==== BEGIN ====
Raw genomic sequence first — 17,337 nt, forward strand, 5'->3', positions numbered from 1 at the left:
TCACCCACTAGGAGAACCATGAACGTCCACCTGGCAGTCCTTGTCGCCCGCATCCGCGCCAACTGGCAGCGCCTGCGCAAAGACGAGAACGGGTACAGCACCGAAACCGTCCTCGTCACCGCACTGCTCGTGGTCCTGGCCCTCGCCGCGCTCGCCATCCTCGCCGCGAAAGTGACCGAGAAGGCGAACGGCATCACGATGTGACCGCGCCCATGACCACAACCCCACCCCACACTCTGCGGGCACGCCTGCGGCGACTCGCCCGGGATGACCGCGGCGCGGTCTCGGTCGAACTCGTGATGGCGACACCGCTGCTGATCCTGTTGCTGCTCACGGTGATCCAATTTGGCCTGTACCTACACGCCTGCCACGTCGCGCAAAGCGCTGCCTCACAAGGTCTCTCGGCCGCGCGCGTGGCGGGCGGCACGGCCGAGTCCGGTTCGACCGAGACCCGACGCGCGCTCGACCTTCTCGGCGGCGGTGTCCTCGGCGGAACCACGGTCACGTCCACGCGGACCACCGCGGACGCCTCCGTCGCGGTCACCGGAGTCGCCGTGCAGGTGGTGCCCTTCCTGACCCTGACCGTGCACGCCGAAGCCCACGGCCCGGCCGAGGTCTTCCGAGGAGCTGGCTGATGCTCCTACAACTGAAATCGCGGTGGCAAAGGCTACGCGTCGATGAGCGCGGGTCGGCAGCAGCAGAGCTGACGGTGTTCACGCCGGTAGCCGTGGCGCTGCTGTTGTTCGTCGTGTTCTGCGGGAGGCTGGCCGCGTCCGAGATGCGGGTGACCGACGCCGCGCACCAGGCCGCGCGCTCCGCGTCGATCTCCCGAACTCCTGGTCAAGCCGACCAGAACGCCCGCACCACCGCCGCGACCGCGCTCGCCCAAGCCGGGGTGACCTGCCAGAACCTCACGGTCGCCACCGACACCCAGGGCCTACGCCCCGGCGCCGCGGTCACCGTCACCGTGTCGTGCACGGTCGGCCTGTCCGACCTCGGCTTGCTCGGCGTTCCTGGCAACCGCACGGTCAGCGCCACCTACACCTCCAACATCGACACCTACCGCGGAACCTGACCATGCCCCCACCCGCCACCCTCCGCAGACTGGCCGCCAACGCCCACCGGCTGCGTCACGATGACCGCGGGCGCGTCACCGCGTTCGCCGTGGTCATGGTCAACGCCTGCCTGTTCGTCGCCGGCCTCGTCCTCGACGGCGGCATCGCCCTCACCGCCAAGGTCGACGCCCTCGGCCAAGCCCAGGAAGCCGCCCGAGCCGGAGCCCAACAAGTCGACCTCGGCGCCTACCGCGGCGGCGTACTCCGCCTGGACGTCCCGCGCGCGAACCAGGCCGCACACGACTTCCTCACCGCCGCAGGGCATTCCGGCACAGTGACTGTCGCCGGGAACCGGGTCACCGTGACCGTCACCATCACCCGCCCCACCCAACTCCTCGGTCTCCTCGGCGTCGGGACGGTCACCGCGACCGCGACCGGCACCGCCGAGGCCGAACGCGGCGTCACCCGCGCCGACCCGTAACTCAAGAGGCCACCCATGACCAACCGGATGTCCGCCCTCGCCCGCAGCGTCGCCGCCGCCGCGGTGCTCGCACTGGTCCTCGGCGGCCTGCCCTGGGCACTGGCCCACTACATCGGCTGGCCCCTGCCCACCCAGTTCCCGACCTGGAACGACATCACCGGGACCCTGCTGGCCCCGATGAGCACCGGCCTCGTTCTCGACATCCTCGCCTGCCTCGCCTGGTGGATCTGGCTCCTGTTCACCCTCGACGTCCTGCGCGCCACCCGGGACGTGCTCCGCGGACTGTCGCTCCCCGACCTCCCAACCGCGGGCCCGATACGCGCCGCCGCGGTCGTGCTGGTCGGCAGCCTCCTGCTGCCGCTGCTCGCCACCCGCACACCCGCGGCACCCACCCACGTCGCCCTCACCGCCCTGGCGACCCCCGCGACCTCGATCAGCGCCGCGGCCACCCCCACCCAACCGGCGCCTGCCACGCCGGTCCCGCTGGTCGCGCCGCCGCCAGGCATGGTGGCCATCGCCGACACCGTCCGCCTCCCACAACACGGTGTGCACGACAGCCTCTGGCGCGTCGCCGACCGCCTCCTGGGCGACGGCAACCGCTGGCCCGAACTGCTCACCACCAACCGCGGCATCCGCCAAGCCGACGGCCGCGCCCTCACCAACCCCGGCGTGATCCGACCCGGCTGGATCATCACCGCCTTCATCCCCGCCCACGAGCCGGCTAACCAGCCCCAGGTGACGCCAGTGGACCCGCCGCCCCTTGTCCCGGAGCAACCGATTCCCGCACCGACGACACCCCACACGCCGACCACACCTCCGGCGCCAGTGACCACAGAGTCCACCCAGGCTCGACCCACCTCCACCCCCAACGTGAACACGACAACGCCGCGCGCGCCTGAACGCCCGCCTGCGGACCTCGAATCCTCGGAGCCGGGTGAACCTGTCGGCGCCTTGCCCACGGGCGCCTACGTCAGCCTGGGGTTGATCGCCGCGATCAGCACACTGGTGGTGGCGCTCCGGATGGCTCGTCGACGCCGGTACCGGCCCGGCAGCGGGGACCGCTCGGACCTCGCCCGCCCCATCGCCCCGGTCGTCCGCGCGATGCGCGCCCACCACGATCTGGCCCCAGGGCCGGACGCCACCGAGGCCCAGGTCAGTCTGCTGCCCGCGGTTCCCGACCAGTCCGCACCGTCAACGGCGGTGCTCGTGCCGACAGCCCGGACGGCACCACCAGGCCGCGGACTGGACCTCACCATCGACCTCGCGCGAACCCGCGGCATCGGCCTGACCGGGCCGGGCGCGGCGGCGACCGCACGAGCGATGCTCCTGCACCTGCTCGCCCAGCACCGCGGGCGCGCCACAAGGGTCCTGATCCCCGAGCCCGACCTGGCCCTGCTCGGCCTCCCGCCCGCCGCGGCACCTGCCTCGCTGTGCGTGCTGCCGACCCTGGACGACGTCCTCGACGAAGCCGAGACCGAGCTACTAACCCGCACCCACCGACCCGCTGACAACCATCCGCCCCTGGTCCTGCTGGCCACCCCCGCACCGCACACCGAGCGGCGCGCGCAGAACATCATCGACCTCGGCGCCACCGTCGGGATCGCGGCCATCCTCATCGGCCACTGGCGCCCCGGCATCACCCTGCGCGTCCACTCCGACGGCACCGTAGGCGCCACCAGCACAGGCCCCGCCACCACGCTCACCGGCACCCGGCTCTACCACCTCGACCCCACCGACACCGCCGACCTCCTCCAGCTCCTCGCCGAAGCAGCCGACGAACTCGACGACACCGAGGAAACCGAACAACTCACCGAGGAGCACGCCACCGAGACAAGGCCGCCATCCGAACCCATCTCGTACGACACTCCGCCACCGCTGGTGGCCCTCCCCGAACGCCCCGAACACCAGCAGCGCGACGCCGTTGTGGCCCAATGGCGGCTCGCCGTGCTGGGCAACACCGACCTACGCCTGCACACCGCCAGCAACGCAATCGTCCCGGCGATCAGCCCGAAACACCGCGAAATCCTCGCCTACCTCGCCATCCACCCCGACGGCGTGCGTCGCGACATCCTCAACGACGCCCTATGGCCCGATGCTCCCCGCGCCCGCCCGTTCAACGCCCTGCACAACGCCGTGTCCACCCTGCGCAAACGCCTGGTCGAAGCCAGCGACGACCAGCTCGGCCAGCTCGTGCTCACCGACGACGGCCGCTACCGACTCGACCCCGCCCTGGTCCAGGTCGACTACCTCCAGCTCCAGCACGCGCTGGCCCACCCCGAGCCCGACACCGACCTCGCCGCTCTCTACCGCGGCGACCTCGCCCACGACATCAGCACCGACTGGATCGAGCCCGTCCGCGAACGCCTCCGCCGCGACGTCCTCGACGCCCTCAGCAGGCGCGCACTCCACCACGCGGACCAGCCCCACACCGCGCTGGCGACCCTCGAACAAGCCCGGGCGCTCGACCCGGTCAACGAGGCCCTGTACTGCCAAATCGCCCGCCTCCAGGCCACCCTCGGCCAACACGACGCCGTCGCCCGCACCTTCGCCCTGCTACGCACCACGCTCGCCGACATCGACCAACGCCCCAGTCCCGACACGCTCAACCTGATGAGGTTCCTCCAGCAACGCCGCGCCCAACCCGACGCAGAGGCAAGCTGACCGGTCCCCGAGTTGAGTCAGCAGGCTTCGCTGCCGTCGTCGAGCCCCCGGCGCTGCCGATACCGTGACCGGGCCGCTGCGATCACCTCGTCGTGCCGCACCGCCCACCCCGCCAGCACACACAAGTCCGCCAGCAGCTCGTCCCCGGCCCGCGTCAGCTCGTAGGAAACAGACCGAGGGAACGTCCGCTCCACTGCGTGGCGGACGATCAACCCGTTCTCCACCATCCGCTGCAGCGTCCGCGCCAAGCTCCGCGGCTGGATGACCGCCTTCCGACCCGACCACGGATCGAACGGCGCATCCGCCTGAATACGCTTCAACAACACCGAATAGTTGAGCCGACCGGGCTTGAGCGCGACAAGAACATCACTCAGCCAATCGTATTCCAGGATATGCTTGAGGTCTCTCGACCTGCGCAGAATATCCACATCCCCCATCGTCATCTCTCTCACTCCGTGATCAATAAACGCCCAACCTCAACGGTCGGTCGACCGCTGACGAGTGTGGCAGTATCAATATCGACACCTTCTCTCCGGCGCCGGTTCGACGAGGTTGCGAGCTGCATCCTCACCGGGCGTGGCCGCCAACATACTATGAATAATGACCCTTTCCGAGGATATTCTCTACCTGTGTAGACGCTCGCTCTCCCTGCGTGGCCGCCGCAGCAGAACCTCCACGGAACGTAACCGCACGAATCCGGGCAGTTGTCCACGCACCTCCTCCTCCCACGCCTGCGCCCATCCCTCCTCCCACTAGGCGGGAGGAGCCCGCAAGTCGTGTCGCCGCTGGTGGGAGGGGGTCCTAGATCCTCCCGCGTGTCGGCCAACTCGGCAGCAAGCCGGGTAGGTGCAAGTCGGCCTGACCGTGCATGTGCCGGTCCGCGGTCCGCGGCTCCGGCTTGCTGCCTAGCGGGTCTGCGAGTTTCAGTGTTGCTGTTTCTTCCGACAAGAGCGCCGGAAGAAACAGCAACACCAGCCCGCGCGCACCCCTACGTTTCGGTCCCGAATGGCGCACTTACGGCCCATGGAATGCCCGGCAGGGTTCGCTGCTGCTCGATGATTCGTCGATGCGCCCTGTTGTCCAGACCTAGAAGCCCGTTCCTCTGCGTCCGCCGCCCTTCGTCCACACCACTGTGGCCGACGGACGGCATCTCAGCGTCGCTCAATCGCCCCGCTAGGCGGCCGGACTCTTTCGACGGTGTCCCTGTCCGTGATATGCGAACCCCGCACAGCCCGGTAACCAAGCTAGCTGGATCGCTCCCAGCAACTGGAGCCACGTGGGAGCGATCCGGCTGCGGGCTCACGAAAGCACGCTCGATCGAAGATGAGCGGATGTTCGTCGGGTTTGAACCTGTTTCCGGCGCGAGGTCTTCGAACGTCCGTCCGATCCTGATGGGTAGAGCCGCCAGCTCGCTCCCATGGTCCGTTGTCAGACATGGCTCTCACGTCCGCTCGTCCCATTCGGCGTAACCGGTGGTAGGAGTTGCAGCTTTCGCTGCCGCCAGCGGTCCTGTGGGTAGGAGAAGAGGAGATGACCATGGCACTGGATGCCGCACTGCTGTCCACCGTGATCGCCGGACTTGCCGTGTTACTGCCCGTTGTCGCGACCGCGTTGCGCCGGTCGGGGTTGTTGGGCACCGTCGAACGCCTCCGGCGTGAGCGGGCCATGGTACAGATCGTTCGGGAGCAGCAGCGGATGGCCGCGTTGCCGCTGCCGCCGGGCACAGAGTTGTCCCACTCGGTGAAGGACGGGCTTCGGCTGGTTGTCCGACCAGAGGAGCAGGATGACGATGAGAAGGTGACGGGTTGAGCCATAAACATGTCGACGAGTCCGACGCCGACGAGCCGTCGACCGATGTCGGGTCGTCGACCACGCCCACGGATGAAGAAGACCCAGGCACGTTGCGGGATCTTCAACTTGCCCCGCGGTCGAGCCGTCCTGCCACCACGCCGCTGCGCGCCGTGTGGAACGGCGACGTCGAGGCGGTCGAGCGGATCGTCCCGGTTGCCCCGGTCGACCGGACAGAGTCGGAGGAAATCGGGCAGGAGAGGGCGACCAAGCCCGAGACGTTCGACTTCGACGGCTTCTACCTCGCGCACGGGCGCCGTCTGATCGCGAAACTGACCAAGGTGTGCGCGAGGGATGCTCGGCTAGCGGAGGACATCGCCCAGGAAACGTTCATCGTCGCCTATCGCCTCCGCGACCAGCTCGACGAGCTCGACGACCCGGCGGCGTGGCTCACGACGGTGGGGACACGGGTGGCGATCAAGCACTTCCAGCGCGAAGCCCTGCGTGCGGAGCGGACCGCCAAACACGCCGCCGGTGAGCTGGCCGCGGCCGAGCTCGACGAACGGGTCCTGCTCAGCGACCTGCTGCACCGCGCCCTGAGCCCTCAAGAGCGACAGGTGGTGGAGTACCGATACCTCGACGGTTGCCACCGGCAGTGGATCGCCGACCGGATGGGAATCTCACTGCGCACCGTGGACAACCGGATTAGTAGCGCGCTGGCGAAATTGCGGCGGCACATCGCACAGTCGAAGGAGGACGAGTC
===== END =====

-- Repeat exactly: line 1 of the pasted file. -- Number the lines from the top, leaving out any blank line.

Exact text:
Raw genomic sequence first — 17,337 nt, forward strand, 5'->3', positions numbered from 1 at the left: